Most Pink Floyd fans know of the band's involvement with three motion pictures, namely 'Zabriskie Point', 'More', and 'La Vallee' and the resulting albums. Not very many people know about a fourth movie that they also provided music for which was called 'The Committee'. This was a mostly unknown film noir, black and white production released in 1968. It was an odd film, but PF provided nine short tracks that were used in the movie and up to this point, this music was only available on a bootleg called 'A Tree Full of Secrets'. The next two tracks on this collection are two tracks from that film appropriately called 'Music from The Committee No. 1' and ''.No. 2'. No. 1 is a noisy track that is first played forward, and then backward. No. 2 is a bit more standard fare with an upbeat sound at first, that later fades in to a slower beat. Its nothing special, but it gives insight into one of the most unknown parts of the band's career.

Another rarity follows this with a track called 'Moonhead' which comes from a live broadcast on the BBC TV during the moon landing in 1969. This is definitely a curiosity more than anything, something that only completionists would be interested in as it is interspersed with narration from the broadcast. The music is typical for the band at the time, psychedelic meanderings that would have fit the moon landing perfectly. For the final track on the CD we skip all the ahead to 1974 is a performance of 'Echoes', live at Wembley (24 minutes). This performance is an excellent example of the band making a great thing better in a live setting, complete with saxophone that actually brings the track almost up to the standards of 'Dark Side of the Moon' era music. This track is the best thing about the collection and almost makes it worth your while to search it out.

Most of this collection will only appeal to hard core PF fans and completionists, but many will find the performance of 'Echoes' worth looking for. Without that track, this would have been a 2-star affair, but it actually ends up raising the score up a notch.

What's Missing?

In the case of this volume, there is a lot missing. Without the DVD/Blu-ray discs, there isn't much of a reason to find the stand- alone version of this volume. The material that is on these discs will probably be the deciding factor as to whether you spring for the complete box set or just settle on the individual volumes that appeal to you.

The first disc in the complete box set contains performances mostly from concerts and a few interviews. It starts with an alternative promotional video for 'Arnold Layne' filmed on the grounds around Hampstead Health and St. Michael's Church in Highgate, London filmed on April 29, 1967. 3 tracks from 'P1-P wie Petersilie' in Germany, recorded in Stuttgart, Gemany on July 22, 1969 follow featuring 'Corporal Clegg', a band interview, and 'A Saucerful of Secrets'. There is a snippet of 'Atom Heart Mother' performed at the Festival of Blues & Progressive music in Bath recorded on June 27, 1970, only 3 minutes of it. There are then two performances at the Kralingen Music Festival" Rotterdam, The Netherlands, 28 June 1970: 'Set the Controls for the Heart of the Sun' and 'A Saucerful of Secrets', both in shortened versions. Then there are 3 performances at The Amsterdam Rock Circus on May 22, 1972: 'Atom Heart Mother' (band version), 'Careful with That Axe, Eugene' and 'A Saucerful of Secrets'. Although they were not featured on any of the other volumes, the performances and videos are similar to the ones already included in the other volumes.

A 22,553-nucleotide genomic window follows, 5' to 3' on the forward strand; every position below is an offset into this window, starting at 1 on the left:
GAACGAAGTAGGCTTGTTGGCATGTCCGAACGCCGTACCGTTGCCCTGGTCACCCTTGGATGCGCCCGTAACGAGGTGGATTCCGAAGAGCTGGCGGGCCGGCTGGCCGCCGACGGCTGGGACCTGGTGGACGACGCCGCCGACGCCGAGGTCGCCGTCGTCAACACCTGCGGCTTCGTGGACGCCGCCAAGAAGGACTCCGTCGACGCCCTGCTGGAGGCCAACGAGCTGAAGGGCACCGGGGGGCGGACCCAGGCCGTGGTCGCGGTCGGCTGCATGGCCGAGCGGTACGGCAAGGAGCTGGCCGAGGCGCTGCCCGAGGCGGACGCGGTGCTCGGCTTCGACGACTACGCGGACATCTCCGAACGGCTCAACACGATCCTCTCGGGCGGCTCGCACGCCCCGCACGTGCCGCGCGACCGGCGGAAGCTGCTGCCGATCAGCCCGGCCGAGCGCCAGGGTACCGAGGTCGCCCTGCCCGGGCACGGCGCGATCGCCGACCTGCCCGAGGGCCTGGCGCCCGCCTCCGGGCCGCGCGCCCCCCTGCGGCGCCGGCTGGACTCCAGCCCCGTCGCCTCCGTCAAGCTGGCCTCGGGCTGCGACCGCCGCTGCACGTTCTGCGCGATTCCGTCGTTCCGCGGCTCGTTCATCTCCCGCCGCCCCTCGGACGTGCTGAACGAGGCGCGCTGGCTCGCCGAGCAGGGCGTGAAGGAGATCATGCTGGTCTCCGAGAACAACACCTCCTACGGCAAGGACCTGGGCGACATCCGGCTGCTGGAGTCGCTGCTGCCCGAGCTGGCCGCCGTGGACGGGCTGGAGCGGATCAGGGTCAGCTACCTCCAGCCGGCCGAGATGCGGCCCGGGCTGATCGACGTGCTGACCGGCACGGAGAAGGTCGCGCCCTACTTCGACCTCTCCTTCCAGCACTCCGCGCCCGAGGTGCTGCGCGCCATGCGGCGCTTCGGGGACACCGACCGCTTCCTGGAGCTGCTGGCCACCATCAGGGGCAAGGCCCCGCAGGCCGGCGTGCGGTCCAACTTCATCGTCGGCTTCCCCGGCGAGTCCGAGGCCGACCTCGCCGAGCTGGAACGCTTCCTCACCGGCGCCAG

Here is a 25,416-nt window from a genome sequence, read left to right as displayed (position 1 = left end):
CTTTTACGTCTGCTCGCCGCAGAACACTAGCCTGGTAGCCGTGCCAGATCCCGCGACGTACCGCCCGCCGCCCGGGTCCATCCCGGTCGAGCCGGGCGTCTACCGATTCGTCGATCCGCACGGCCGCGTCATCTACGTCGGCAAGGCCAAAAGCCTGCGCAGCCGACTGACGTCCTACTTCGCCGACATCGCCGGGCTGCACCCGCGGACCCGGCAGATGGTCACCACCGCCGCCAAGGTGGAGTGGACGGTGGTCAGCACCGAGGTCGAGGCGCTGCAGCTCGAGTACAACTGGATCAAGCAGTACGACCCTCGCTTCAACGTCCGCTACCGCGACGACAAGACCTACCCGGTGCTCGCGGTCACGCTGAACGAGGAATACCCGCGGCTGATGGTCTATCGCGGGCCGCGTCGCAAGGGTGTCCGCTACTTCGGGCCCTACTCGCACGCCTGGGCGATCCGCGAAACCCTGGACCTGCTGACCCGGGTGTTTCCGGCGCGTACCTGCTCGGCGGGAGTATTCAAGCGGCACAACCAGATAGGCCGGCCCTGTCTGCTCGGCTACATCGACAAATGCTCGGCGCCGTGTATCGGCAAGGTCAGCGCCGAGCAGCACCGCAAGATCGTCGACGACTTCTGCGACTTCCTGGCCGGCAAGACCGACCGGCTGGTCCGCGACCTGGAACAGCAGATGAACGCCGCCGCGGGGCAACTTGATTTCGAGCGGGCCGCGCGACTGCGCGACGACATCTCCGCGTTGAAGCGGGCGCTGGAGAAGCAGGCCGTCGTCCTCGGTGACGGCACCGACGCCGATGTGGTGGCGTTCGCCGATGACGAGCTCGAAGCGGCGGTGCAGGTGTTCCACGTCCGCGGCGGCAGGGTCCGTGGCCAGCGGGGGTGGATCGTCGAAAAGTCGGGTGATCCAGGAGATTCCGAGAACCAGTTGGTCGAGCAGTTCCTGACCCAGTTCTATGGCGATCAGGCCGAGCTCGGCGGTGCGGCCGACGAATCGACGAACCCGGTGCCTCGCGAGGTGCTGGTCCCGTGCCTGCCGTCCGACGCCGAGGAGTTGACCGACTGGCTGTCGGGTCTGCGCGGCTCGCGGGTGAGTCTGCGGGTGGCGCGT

Probably what follows are the things that will determine whether you buy the complete box set. The last thing on the first disc is the rare British film noir 'The Committee', the motion picture that was mentioned earlier in this review in its full version, a strange movie about a hitchhiker who decapitates a bloke that gives him a ride by slamming the cars hood down on his head after which he sews it back on, wakes the chap up and says he doesn't want to ride with him anymore. The story goes on its way after that, its up to you whether you want to see if the action has any further consequence with the rest of the movie. Those that love the full immersive PF experience will appreciate this, and the movie is well filmed. It's just very odd. The 2nd disc is completely made up of two other full length feature films, both also hard to find (at least to own, that is): 'More' (which features music on the Pink Floyd album of the same name) and 'La Vallee' (which contains the music that is on their album 'Obscured By Clouds'. For some, this could justify forking out the high price of the full box set over the single stand alone volumes.

In Conclusion

This volume is definitely of little interest (except for the last track on the CD) to the casual Pink Floyd fan. Only because of the performance of 'Echoes' is it worth the bother of trying to track it down. If it contained the 3 movies, then it would be a different story. 3 stars.

In my own opinion, after assessing all of the stand alone volumes, I would prefer the complete box set, but then I am a Pink Floyd geek.

Thanks to ProgLucky for the artist addition. and to NotAProghead for the last updates